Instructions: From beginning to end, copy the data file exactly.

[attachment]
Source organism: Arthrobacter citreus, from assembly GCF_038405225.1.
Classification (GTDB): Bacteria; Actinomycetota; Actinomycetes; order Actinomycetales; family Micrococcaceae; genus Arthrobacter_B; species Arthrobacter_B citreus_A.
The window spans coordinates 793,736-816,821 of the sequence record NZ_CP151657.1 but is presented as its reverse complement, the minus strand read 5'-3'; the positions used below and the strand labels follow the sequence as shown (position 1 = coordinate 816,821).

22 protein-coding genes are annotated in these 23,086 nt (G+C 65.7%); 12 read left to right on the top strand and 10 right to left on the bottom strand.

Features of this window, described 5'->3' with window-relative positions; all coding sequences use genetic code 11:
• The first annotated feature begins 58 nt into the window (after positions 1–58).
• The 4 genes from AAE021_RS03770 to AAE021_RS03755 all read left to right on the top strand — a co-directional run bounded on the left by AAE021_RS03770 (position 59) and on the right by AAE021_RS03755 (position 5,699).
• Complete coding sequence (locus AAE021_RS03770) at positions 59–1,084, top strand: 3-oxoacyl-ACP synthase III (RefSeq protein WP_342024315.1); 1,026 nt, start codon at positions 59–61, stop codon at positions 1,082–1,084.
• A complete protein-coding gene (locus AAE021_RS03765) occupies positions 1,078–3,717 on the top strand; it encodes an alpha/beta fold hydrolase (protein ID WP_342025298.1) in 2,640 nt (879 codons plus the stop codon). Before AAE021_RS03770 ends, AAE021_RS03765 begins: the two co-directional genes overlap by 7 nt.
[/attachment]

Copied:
Source organism: Arthrobacter citreus, from assembly GCF_038405225.1.
Classification (GTDB): Bacteria; Actinomycetota; Actinomycetes; order Actinomycetales; family Micrococcaceae; genus Arthrobacter_B; species Arthrobacter_B citreus_A.
The window spans coordinates 793,736-816,821 of the sequence record NZ_CP151657.1 but is presented as its reverse complement, the minus strand read 5'-3'; the positions used below and the strand labels follow the sequence as shown (position 1 = coordinate 816,821).

22 protein-coding genes are annotated in these 23,086 nt (G+C 65.7%); 12 read left to right on the top strand and 10 right to left on the bottom strand.

Features of this window, described 5'->3' with window-relative positions; all coding sequences use genetic code 11:
• The first annotated feature begins 58 nt into the window (after positions 1–58).
• The 4 genes from AAE021_RS03770 to AAE021_RS03755 all read left to right on the top strand — a co-directional run bounded on the left by AAE021_RS03770 (position 59) and on the right by AAE021_RS03755 (position 5,699).
• Complete coding sequence (locus AAE021_RS03770) at positions 59–1,084, top strand: 3-oxoacyl-ACP synthase III (RefSeq protein WP_342024315.1); 1,026 nt, start codon at positions 59–61, stop codon at positions 1,082–1,084.
• A complete protein-coding gene (locus AAE021_RS03765) occupies positions 1,078–3,717 on the top strand; it encodes an alpha/beta fold hydrolase (protein ID WP_342025298.1) in 2,640 nt (879 codons plus the stop codon). Before AAE021_RS03770 ends, AAE021_RS03765 begins: the two co-directional genes overlap by 7 nt.